LaShya Washington, an 11-year-old Mendota Elementary School student, sat with a laptop in a classroom in the School of Human Ecology building on the University of Wisconsin-Madison campus on Tuesday afternoon, typing instructions to a robot.
“You can make it turn, move, say things,” said Washington, setting the Finch robot on the ground near her chair. She hit the space bar on her laptop, and the robot — a shoe-sized gizmo on wheels that looks like a lilywhite blobfish — “spoke” using text-to-voice technology. “I love STEM and Maydm,” it said, in a tinny voice.
Maydm is a nonprofit dedicated to exposing youth, particularly girls and children of color, to science, technology, engineering and mathematics — also known as the STEM fields. It was the organizing force behind RoboSmarts, a new summer course in artificial intelligence and robotics that was responsible for honing Washington’s skillset with the Finch.
Twelve elementary school-aged students took the twice-a-week course, hosted primarily at the Steenbock Library on the University of Wisconsin-Madison campus. All of them were girls, and most of them were students of color.
Washington was giving a demonstration of the robots on Tuesday for a showcase event for the public and parents. Other girls who had just completed the eight-week course were also on hand to talk about and show off what they’d been working on.
Giselle Tlahuextl-Toxqui, 9, gave a demonstration of an artificial intelligence program developed by Google called Quickdraw. The online tool allows users to doodle using prompts, and by analyzing its crowdsourced database of millions of doodles, tries to guess the subject of the drawing.
She tried drawing a bed, although Quickdraw wasn’t able to figure out her doodle — it guessed “car” and “train.”
Tlaheuxtl-Toxqui said she was interested in messing around more with things like artificial intelligence, “so I can learn more about the robots.”
Aminata Sow, 10, talked about how she used Scratch, a popular programming language in K-12 education, to make computer models of people or animals that could talk and move.
“I put a person up on stage, and they talked about my life,” said Sow, describing an animation she created with Scratch.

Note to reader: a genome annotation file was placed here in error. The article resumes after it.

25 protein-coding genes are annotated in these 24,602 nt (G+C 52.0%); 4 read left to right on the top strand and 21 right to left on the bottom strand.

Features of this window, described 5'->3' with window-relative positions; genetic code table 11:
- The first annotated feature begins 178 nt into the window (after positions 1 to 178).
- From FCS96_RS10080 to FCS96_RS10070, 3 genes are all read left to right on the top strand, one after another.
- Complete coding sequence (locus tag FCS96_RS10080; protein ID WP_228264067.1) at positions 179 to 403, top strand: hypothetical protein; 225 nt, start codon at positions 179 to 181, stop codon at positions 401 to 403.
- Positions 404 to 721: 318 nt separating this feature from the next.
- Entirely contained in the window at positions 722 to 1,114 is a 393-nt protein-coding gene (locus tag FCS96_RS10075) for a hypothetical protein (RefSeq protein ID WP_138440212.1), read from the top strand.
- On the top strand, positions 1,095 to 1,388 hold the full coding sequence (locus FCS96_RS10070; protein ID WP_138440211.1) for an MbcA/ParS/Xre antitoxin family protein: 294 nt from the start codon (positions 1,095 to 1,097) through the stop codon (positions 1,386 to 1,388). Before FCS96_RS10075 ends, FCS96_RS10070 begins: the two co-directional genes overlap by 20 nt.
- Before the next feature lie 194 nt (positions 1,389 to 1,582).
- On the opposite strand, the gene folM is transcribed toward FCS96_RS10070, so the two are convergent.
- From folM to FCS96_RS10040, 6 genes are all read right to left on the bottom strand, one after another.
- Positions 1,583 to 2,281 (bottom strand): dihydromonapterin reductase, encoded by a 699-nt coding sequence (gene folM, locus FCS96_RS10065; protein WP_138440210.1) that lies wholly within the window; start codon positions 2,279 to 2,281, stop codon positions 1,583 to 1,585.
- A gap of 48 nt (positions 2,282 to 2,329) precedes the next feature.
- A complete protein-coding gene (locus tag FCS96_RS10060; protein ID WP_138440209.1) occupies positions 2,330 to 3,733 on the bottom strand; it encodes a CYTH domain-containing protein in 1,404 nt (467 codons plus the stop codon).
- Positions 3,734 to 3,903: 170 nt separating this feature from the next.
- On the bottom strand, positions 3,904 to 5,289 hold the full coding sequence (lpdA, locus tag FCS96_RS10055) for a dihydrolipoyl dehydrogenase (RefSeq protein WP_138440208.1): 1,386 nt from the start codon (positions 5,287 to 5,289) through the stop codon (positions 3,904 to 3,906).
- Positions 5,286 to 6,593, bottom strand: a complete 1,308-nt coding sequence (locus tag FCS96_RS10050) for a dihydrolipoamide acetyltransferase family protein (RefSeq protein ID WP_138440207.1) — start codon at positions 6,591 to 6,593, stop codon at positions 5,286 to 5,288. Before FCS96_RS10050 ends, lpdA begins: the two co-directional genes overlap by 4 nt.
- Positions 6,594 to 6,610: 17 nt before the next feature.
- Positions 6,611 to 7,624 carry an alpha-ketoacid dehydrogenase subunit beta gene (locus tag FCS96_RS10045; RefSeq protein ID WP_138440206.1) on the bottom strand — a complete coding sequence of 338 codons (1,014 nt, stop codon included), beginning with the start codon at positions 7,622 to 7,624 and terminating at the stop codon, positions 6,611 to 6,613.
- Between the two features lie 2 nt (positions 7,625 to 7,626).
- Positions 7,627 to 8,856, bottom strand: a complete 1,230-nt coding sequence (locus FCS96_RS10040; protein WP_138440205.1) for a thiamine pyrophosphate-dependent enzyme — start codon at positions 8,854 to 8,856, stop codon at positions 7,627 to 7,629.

She also mentioned the field trips the class had gone on. One that stood out for her was an outdoor excursion with a crew with Findorff & Son, the local construction company. They gave a demonstration of their drones, which they use for aerial monitoring of construction sites.
“They were cool. They took a picture of us,” Sow said. “We all lay down and wrote ‘Maydm’ on the floor.”
She added that she hoped to learn to fly a drone eventually.
For some of the girls, the skills they learned weren’t entirely new. Six of them had taken a Maydm class before — specifically, an after-school program at Mendota Elementary where they learned web development skills.
The courses are part of Maydm’s primary mission to help youth from demographics that have not historically been represented in STEM to feel they could potentially thrive in those fields.
“It is our hope that over the course of the program, the girls have learned not only how computer science is shaping our future, but how each of them can play an important part in this community as well,” said Winnie Karanja, the executive director and founder of Maydm — itself a shortening of “made by them.”
For at least one student, it seemed like that mission was achieved.
“I was thinking that when I grow up, I could do this, and make a robot, and help people in the hospital,” said Fanta Sangare, age 9. “Sometimes there are things really far away from them, and they could just tell robots to get them for them.”
Sangare did a lot of toying around with the Finch robots over the summer. She noted one programming trick in which she could stick her hand in front of the gizmos, and have them automatically change direction — the coolest thing she had been able to get them to do thus far.